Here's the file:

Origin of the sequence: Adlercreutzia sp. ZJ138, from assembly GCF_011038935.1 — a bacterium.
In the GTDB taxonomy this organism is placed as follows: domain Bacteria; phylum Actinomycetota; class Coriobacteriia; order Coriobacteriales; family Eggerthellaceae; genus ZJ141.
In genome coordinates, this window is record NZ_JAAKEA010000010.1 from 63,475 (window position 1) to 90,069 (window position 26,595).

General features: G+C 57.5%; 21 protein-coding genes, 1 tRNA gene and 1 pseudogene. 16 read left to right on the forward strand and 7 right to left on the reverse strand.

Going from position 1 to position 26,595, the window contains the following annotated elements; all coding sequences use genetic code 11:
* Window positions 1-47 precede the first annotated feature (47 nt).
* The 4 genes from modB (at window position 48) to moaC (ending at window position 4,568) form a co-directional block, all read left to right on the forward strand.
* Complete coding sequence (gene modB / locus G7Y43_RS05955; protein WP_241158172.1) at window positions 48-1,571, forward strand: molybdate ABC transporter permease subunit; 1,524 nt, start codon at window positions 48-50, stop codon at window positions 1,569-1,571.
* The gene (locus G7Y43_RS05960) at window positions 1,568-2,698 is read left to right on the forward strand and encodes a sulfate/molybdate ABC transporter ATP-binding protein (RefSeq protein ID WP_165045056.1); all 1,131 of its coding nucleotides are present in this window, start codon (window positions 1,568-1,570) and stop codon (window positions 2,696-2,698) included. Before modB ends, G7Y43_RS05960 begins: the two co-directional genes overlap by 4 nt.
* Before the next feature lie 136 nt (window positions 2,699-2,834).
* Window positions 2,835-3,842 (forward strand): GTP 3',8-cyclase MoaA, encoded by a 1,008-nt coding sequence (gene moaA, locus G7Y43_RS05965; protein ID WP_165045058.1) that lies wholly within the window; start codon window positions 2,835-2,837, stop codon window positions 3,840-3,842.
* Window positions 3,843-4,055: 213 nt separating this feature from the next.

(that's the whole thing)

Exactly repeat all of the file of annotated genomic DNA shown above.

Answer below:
Origin of the sequence: Adlercreutzia sp. ZJ138, from assembly GCF_011038935.1 — a bacterium.
In the GTDB taxonomy this organism is placed as follows: domain Bacteria; phylum Actinomycetota; class Coriobacteriia; order Coriobacteriales; family Eggerthellaceae; genus ZJ141.
In genome coordinates, this window is record NZ_JAAKEA010000010.1 from 63,475 (window position 1) to 90,069 (window position 26,595).

General features: G+C 57.5%; 21 protein-coding genes, 1 tRNA gene and 1 pseudogene. 16 read left to right on the forward strand and 7 right to left on the reverse strand.

Going from position 1 to position 26,595, the window contains the following annotated elements; all coding sequences use genetic code 11:
* Window positions 1-47 precede the first annotated feature (47 nt).
* The 4 genes from modB (at window position 48) to moaC (ending at window position 4,568) form a co-directional block, all read left to right on the forward strand.
* Complete coding sequence (gene modB / locus G7Y43_RS05955; protein WP_241158172.1) at window positions 48-1,571, forward strand: molybdate ABC transporter permease subunit; 1,524 nt, start codon at window positions 48-50, stop codon at window positions 1,569-1,571.
* The gene (locus G7Y43_RS05960) at window positions 1,568-2,698 is read left to right on the forward strand and encodes a sulfate/molybdate ABC transporter ATP-binding protein (RefSeq protein ID WP_165045056.1); all 1,131 of its coding nucleotides are present in this window, start codon (window positions 1,568-1,570) and stop codon (window positions 2,696-2,698) included. Before modB ends, G7Y43_RS05960 begins: the two co-directional genes overlap by 4 nt.
* Before the next feature lie 136 nt (window positions 2,699-2,834).
* Window positions 2,835-3,842 (forward strand): GTP 3',8-cyclase MoaA, encoded by a 1,008-nt coding sequence (gene moaA, locus G7Y43_RS05965; protein ID WP_165045058.1) that lies wholly within the window; start codon window positions 2,835-2,837, stop codon window positions 3,840-3,842.
* Window positions 3,843-4,055: 213 nt separating this feature from the next.